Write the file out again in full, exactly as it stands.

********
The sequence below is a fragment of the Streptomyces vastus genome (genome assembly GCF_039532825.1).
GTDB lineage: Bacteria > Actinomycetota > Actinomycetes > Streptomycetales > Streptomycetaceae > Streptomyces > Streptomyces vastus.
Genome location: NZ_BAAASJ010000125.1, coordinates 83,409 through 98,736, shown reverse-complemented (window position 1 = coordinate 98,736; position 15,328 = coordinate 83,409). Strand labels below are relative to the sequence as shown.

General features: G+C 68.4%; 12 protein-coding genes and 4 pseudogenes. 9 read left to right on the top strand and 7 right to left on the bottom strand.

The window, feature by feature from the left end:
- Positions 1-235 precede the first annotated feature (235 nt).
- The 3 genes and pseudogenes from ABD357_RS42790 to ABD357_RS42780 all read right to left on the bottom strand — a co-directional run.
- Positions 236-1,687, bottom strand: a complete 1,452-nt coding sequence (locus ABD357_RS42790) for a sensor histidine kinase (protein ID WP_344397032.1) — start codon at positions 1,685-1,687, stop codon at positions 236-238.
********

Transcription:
The sequence below is a fragment of the Streptomyces vastus genome (genome assembly GCF_039532825.1).
GTDB lineage: Bacteria > Actinomycetota > Actinomycetes > Streptomycetales > Streptomycetaceae > Streptomyces > Streptomyces vastus.
Genome location: NZ_BAAASJ010000125.1, coordinates 83,409 through 98,736, shown reverse-complemented (window position 1 = coordinate 98,736; position 15,328 = coordinate 83,409). Strand labels below are relative to the sequence as shown.

General features: G+C 68.4%; 12 protein-coding genes and 4 pseudogenes. 9 read left to right on the top strand and 7 right to left on the bottom strand.

The window, feature by feature from the left end:
- Positions 1-235 precede the first annotated feature (235 nt).
- The 3 genes and pseudogenes from ABD357_RS42790 to ABD357_RS42780 all read right to left on the bottom strand — a co-directional run.
- Positions 236-1,687, bottom strand: a complete 1,452-nt coding sequence (locus ABD357_RS42790) for a sensor histidine kinase (protein ID WP_344397032.1) — start codon at positions 1,685-1,687, stop codon at positions 236-238.